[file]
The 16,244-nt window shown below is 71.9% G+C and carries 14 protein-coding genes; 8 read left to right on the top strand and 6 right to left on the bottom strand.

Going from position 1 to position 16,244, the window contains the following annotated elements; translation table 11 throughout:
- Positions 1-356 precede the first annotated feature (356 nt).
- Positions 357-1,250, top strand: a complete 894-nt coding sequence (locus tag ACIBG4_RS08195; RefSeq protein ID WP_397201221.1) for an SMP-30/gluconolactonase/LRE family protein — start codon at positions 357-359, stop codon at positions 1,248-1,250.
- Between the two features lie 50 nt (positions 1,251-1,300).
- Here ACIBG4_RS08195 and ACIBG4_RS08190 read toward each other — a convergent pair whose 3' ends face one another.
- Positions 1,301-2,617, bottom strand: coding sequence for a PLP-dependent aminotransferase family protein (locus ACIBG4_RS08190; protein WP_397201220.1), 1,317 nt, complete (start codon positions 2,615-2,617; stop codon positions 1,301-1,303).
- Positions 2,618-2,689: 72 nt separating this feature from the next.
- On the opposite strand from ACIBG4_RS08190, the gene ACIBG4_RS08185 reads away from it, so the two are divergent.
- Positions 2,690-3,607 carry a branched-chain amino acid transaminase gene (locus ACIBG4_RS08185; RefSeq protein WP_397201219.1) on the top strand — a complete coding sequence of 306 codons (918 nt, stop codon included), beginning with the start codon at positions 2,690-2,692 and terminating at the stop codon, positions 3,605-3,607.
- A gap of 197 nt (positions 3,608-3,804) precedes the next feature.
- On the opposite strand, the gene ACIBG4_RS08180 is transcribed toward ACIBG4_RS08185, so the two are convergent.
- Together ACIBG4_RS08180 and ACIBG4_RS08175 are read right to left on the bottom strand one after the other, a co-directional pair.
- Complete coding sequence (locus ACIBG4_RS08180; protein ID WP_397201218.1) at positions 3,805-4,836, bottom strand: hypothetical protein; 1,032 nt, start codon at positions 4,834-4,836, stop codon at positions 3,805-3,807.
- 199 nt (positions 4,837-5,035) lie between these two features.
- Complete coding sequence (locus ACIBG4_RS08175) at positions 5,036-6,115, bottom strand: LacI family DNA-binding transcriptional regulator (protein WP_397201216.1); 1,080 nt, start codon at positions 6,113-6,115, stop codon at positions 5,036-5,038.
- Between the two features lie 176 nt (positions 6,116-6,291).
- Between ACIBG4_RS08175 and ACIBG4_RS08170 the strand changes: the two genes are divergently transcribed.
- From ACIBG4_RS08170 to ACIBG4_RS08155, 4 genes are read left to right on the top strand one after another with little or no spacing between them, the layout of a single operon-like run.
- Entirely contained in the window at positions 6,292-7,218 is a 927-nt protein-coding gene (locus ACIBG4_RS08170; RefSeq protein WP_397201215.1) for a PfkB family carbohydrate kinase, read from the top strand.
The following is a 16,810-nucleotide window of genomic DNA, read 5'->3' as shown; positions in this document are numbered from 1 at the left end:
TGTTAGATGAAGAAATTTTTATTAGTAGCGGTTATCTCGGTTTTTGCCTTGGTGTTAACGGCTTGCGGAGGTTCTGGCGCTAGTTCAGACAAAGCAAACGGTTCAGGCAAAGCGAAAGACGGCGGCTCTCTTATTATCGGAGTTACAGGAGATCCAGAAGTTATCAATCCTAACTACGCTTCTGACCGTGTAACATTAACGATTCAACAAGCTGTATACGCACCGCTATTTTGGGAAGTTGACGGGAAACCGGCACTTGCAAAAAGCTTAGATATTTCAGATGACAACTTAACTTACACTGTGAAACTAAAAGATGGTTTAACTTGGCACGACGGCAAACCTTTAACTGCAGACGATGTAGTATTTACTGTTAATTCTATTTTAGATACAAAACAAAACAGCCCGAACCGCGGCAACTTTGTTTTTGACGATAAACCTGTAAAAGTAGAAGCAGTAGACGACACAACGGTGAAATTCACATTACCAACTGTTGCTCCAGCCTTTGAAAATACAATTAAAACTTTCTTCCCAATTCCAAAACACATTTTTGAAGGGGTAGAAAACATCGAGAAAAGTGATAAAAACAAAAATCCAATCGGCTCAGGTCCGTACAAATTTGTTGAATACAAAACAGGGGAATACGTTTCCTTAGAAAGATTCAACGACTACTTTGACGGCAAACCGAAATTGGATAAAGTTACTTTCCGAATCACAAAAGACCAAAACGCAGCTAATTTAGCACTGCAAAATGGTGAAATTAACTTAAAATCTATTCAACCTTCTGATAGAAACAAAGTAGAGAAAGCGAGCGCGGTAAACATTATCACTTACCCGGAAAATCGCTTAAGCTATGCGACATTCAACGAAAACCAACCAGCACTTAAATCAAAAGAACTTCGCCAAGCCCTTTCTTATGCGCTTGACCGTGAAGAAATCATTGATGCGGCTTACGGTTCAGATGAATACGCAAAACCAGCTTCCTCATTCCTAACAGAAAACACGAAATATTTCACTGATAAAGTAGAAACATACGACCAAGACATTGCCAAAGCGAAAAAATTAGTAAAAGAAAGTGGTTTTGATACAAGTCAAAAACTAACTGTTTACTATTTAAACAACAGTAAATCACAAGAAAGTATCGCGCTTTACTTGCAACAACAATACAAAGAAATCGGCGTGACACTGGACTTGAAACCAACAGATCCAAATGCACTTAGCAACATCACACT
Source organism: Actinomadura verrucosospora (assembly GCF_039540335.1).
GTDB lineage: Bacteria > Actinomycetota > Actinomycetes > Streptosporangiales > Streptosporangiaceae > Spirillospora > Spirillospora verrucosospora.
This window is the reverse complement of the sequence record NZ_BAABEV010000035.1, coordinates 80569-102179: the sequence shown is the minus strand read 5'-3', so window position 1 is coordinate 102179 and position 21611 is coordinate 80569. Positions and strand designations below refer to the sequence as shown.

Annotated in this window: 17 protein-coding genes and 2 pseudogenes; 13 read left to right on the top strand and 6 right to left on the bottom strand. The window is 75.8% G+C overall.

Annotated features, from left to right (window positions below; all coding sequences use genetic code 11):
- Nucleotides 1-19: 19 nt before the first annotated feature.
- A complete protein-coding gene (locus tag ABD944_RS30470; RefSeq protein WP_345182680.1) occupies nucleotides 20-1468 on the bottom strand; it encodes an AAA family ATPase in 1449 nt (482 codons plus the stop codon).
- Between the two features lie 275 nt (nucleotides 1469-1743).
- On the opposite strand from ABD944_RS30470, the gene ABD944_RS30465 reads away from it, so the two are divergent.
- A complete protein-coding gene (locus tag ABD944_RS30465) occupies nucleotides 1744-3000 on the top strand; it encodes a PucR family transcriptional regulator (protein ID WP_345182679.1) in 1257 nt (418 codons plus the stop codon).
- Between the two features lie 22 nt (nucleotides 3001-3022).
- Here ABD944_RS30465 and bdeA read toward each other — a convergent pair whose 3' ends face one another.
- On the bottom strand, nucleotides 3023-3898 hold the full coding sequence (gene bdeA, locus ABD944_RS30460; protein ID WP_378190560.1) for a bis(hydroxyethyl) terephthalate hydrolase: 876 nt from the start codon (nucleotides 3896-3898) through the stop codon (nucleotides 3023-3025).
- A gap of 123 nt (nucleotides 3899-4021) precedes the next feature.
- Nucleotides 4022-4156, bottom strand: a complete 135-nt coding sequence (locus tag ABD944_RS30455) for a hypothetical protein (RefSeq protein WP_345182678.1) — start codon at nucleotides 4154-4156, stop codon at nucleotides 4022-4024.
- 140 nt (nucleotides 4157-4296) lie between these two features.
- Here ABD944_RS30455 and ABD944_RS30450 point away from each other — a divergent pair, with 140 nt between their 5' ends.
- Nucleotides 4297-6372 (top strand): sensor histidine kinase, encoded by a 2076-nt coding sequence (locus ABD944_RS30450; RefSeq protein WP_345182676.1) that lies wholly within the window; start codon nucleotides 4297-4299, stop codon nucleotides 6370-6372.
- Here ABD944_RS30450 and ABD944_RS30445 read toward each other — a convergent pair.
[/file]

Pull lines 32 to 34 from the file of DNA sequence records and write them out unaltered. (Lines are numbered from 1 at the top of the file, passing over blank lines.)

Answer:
- A complete protein-coding gene (locus tag ABD944_RS30465) occupies nucleotides 1744-3000 on the top strand; it encodes a PucR family transcriptional regulator (protein ID WP_345182679.1) in 1257 nt (418 codons plus the stop codon).
- Between the two features lie 22 nt (nucleotides 3001-3022).
- Here ABD944_RS30465 and bdeA read toward each other — a convergent pair whose 3' ends face one another.